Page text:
UK trumps US when it comes to fixing security issues

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UK companies are more mindful to cybersecurity than those located in the US, a new study claims.

A report from Outpost24 found that more than three quarters (76 per cent) of organisations in the UK run security tests to understand their key assets and security exposure.

Among US organisations, just 15 per cent are doing the same.  

There are some instances where UK organisations ignored critical security incidents because they didn’t have time, or the skills, to fix it. That happened in 19 per cent of cases, compared to 42 per cent in the US.

Mobile devices are seen as the biggest threat to security, followed by IoT devices, cloud infrastructure and applications. Then, web apps and finally data assets databases and shares.

“Our study once again highlights that many security operations teams are struggling to keep up with the pace as which threats appear and increase in sophistication,” said Bob Egner, VP of products at Outpost24.

 “Unfortunately, in today’s threat landscape no attack is ever the same, cybercriminals are constantly evolving and updating their techniques in a bid to outsmart security teams and the products they use. However, ignoring a critical security incident should never be an option as this is only asking for trouble. The US regularly tops the list of most attacked countries so security professionals should be taking this threat very seriously and doing all they can to minimise their attack surface.”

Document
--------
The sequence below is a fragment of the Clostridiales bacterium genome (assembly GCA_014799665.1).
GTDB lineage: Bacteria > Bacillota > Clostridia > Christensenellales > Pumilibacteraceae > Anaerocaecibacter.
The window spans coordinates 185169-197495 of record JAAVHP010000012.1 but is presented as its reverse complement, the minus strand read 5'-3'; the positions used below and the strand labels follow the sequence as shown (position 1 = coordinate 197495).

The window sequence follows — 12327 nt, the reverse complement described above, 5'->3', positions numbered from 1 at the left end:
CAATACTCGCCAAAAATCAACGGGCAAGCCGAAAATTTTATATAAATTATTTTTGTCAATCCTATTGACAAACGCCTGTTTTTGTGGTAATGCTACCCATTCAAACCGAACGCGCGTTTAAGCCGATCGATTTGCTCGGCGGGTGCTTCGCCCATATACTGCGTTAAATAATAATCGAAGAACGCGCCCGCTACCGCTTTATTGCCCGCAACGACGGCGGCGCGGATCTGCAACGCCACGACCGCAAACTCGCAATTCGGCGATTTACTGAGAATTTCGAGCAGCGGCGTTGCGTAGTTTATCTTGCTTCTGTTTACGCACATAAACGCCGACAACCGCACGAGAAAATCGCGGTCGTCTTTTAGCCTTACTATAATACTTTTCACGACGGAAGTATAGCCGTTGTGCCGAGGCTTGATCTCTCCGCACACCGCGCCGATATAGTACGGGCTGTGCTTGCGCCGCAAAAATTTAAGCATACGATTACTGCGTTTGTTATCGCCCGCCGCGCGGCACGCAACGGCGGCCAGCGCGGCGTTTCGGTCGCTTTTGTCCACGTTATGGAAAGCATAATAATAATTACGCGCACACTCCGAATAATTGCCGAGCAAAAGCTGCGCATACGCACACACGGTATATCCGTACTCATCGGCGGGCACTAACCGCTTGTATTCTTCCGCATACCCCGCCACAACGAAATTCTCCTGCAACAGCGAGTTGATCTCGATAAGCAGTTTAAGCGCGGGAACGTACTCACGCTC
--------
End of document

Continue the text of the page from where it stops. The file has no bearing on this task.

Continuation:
When it comes to most popular types of attacks, social engineering took the number one spot with 63 per cent of answers, followed by insecure mobile devices (19 per cent), web apps (14 per cent) and the public cloud (four per cent).

“Our survey results suggest that businesses are adding technology as a key element of their strategy but not preparing their security teams with the skills and resources to keep up.  Hackers understand there are key areas of technology which organisations will often overlook in terms of cyber-security and they will target these weaknesses first. A comprehensive security posture covers the full stack - network infrastructure, cloud environments, applications, mobile devices and even people,” continued Egner.

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